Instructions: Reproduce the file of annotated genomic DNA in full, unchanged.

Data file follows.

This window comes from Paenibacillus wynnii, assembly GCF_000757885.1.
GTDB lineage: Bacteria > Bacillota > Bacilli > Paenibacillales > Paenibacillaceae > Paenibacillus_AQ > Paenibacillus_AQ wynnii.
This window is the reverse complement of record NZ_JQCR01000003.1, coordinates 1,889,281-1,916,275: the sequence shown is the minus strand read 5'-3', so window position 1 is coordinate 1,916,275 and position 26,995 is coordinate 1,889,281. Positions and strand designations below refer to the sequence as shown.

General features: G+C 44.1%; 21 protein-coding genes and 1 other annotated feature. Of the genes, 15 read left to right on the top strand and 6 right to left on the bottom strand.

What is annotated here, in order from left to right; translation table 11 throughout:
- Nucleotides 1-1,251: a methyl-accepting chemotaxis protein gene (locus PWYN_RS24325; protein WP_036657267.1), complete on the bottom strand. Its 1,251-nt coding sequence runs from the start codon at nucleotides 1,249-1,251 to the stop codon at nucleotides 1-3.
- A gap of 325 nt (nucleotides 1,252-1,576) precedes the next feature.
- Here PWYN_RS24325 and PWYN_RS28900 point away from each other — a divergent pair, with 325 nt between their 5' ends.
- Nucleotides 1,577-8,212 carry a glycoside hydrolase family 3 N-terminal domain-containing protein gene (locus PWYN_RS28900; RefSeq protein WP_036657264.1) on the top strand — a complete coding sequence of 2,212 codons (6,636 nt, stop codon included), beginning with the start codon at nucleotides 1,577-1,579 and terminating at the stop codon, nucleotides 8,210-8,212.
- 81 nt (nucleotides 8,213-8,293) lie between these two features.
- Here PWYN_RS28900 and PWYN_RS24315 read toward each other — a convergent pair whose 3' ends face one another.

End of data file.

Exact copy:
This window comes from Paenibacillus wynnii, assembly GCF_000757885.1.
GTDB lineage: Bacteria > Bacillota > Bacilli > Paenibacillales > Paenibacillaceae > Paenibacillus_AQ > Paenibacillus_AQ wynnii.
This window is the reverse complement of record NZ_JQCR01000003.1, coordinates 1,889,281-1,916,275: the sequence shown is the minus strand read 5'-3', so window position 1 is coordinate 1,916,275 and position 26,995 is coordinate 1,889,281. Positions and strand designations below refer to the sequence as shown.

General features: G+C 44.1%; 21 protein-coding genes and 1 other annotated feature. Of the genes, 15 read left to right on the top strand and 6 right to left on the bottom strand.

What is annotated here, in order from left to right; translation table 11 throughout:
- Nucleotides 1-1,251: a methyl-accepting chemotaxis protein gene (locus PWYN_RS24325; protein WP_036657267.1), complete on the bottom strand. Its 1,251-nt coding sequence runs from the start codon at nucleotides 1,249-1,251 to the stop codon at nucleotides 1-3.
- A gap of 325 nt (nucleotides 1,252-1,576) precedes the next feature.
- Here PWYN_RS24325 and PWYN_RS28900 point away from each other — a divergent pair, with 325 nt between their 5' ends.
- Nucleotides 1,577-8,212 carry a glycoside hydrolase family 3 N-terminal domain-containing protein gene (locus PWYN_RS28900; RefSeq protein WP_036657264.1) on the top strand — a complete coding sequence of 2,212 codons (6,636 nt, stop codon included), beginning with the start codon at nucleotides 1,577-1,579 and terminating at the stop codon, nucleotides 8,210-8,212.
- 81 nt (nucleotides 8,213-8,293) lie between these two features.
- Here PWYN_RS28900 and PWYN_RS24315 read toward each other — a convergent pair whose 3' ends face one another.